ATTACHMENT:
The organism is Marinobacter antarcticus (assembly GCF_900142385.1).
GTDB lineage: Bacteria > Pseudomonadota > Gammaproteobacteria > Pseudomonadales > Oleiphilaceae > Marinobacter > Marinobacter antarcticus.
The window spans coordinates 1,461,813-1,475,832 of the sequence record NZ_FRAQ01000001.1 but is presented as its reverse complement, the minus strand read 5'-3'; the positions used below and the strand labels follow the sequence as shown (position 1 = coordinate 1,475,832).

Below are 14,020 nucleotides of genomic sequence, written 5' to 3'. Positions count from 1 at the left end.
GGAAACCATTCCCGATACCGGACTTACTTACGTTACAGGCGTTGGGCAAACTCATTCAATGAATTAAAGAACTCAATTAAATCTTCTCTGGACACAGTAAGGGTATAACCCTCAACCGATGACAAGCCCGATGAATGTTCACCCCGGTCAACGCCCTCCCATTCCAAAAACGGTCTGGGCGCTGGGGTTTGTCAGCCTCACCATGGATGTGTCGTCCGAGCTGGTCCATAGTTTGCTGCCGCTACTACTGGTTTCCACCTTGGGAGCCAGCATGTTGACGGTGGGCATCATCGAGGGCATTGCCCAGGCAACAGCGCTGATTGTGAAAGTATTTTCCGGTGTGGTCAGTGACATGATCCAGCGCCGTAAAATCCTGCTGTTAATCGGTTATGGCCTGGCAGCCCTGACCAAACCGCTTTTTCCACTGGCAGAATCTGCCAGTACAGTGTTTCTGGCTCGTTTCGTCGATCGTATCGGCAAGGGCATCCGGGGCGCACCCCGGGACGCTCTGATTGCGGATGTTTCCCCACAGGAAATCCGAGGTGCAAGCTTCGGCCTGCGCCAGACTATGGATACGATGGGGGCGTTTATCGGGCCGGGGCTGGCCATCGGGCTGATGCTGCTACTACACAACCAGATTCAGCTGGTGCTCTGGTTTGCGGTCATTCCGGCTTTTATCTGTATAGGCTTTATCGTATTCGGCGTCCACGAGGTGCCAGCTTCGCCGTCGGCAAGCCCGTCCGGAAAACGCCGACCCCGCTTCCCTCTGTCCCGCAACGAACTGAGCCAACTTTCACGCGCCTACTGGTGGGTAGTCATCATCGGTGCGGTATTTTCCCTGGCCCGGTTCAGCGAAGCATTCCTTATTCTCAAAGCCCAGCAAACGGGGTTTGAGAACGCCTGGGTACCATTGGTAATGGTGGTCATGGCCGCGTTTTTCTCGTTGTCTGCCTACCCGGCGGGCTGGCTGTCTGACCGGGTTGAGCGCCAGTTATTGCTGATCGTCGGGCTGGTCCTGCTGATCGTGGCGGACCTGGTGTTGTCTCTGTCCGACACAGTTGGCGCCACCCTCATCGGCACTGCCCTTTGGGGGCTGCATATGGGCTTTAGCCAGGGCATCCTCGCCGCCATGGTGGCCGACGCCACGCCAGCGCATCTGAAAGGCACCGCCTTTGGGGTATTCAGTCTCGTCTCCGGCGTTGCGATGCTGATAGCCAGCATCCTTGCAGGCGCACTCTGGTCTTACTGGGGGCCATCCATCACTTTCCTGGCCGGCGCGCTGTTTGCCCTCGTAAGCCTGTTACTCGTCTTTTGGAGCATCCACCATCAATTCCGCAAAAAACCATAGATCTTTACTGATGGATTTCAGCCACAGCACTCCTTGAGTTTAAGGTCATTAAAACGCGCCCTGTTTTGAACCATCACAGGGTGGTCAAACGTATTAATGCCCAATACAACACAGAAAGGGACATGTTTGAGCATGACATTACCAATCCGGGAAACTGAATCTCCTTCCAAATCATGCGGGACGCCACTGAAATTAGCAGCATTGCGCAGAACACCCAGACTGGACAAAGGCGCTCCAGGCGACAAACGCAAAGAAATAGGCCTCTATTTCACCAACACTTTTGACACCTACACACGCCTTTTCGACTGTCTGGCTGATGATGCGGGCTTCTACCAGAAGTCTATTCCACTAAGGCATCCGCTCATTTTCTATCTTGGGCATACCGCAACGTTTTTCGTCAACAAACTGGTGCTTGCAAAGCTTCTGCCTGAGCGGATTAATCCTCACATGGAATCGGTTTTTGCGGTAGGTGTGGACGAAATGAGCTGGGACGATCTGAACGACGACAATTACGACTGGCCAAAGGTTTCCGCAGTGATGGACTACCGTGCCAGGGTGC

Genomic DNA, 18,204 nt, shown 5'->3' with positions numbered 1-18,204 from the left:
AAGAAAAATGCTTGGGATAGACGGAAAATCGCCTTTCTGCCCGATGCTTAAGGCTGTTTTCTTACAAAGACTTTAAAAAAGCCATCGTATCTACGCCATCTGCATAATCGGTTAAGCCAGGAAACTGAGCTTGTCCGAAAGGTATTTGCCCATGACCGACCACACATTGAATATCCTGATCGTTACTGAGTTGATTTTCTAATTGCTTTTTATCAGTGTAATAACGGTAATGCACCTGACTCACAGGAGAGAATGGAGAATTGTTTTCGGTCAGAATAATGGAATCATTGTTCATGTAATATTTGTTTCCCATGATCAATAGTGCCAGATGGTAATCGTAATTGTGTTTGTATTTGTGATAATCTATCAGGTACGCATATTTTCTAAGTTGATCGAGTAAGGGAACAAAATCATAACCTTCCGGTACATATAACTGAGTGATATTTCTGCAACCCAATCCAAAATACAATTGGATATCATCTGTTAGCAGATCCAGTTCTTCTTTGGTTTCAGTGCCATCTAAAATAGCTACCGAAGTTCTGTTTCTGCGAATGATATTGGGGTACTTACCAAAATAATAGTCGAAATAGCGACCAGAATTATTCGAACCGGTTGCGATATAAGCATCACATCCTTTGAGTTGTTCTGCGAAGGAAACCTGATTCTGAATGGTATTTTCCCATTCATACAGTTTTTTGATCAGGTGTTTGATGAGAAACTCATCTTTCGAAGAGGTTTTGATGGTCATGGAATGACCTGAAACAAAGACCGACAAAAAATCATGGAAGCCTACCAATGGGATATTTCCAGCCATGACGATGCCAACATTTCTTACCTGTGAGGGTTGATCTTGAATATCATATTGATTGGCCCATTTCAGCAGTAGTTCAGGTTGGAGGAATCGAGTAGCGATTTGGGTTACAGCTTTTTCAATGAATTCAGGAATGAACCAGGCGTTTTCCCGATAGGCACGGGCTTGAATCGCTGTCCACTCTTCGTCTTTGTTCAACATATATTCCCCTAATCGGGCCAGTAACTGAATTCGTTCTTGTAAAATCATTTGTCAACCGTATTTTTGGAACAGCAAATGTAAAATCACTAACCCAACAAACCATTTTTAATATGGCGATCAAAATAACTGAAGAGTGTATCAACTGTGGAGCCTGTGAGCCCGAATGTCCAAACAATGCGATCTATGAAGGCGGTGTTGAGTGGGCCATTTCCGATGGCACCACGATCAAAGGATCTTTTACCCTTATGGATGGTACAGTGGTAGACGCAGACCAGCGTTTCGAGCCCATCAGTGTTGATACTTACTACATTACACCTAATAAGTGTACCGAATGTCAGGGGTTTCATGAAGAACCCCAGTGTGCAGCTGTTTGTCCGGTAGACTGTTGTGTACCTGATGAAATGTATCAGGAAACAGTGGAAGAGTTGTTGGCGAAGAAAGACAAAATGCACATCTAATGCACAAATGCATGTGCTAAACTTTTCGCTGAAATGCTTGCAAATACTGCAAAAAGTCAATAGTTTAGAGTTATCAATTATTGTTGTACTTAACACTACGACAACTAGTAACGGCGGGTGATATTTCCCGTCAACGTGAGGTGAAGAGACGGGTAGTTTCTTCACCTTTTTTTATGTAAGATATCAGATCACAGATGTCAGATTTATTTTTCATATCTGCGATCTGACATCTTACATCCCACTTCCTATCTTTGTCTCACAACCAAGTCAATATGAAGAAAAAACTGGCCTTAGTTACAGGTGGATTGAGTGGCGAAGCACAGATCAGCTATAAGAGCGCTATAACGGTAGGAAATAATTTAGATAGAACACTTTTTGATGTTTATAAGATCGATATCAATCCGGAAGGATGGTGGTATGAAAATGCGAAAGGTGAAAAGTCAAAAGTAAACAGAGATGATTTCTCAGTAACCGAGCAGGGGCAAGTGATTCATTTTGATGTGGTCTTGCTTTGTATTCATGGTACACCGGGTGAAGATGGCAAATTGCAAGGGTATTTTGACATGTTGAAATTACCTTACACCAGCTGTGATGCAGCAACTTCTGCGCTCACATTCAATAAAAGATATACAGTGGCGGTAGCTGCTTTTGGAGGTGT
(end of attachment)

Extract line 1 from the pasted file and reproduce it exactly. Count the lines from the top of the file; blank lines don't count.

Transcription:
The organism is Marinobacter antarcticus (assembly GCF_900142385.1).